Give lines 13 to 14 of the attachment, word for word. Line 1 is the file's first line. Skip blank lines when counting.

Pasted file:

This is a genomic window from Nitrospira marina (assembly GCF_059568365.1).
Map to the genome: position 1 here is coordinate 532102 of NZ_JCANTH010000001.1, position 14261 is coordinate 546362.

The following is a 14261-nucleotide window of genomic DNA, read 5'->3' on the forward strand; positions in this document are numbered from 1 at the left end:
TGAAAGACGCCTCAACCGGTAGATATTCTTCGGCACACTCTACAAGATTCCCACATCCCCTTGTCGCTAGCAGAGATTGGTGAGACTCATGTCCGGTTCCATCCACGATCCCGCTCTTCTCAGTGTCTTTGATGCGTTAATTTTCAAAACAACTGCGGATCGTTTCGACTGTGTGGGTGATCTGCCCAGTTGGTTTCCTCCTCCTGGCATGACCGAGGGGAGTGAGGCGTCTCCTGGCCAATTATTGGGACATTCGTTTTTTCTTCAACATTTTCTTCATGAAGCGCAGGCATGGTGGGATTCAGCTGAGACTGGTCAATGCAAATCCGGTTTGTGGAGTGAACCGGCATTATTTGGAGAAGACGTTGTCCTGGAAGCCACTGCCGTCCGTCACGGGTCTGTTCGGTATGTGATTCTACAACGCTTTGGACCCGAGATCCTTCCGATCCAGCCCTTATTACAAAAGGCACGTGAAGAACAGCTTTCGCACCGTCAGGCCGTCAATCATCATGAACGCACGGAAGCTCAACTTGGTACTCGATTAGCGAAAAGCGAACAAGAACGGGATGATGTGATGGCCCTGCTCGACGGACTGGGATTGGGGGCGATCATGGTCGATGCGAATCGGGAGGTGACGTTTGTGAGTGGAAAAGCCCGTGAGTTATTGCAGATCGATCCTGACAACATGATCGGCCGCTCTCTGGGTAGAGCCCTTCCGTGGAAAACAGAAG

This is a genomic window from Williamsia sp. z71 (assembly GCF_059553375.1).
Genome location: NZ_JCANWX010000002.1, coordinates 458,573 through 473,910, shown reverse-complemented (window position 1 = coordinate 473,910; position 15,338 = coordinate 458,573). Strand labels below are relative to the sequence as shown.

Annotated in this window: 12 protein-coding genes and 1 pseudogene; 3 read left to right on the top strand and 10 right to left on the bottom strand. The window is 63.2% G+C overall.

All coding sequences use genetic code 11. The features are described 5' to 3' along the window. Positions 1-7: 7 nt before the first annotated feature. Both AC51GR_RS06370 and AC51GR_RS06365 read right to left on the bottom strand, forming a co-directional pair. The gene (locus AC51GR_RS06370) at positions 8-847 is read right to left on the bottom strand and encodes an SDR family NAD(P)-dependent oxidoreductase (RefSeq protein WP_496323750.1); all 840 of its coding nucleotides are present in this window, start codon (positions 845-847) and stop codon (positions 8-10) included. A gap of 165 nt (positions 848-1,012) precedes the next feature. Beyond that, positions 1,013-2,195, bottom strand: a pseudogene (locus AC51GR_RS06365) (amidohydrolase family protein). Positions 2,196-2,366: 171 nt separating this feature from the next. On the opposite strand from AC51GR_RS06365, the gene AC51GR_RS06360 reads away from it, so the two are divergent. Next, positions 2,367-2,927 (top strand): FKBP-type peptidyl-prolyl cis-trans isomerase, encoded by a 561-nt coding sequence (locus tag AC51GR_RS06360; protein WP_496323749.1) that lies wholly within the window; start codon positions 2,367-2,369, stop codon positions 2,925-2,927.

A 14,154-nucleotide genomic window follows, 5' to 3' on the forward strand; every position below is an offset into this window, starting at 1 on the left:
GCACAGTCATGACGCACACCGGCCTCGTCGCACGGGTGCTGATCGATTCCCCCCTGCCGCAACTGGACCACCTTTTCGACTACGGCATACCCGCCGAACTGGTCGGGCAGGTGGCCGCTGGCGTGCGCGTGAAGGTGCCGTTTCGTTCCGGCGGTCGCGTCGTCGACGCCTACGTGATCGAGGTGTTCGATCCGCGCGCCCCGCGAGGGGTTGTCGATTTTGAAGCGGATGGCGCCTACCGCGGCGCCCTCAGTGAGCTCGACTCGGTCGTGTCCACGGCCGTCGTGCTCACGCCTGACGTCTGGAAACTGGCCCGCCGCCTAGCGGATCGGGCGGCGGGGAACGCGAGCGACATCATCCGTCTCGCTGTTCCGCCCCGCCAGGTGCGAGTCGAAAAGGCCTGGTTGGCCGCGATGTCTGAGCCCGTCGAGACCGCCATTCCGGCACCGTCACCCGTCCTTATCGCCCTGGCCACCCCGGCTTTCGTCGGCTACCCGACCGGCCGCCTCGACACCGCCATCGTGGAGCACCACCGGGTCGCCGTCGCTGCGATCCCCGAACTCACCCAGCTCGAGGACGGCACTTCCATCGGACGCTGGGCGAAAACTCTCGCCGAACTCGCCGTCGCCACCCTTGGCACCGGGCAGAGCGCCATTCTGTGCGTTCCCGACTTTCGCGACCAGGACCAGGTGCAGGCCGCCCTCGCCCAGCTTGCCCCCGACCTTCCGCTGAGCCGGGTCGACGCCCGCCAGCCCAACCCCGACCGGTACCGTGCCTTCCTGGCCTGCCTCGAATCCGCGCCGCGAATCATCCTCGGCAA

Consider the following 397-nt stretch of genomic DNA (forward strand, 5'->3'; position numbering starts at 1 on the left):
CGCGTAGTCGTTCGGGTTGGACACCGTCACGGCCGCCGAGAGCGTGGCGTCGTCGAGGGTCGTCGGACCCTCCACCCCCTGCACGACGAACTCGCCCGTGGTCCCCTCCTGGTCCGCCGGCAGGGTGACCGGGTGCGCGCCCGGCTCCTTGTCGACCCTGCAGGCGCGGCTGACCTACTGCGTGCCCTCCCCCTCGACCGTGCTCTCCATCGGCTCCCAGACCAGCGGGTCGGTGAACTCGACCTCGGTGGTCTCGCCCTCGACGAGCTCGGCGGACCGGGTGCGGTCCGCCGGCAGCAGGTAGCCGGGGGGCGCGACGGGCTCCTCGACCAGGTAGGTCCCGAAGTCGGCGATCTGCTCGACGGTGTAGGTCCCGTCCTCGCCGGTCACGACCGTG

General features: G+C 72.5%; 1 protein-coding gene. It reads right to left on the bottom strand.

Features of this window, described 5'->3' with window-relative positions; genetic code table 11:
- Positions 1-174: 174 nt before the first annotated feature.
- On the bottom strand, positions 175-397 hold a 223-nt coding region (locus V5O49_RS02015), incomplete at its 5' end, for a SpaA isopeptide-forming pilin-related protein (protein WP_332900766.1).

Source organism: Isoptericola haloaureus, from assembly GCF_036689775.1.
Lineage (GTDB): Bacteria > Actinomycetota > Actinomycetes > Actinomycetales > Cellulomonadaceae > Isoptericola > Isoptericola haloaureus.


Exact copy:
General features: G+C 72.5%; 1 protein-coding gene. It reads right to left on the bottom strand.

Features of this window, described 5'->3' with window-relative positions; genetic code table 11: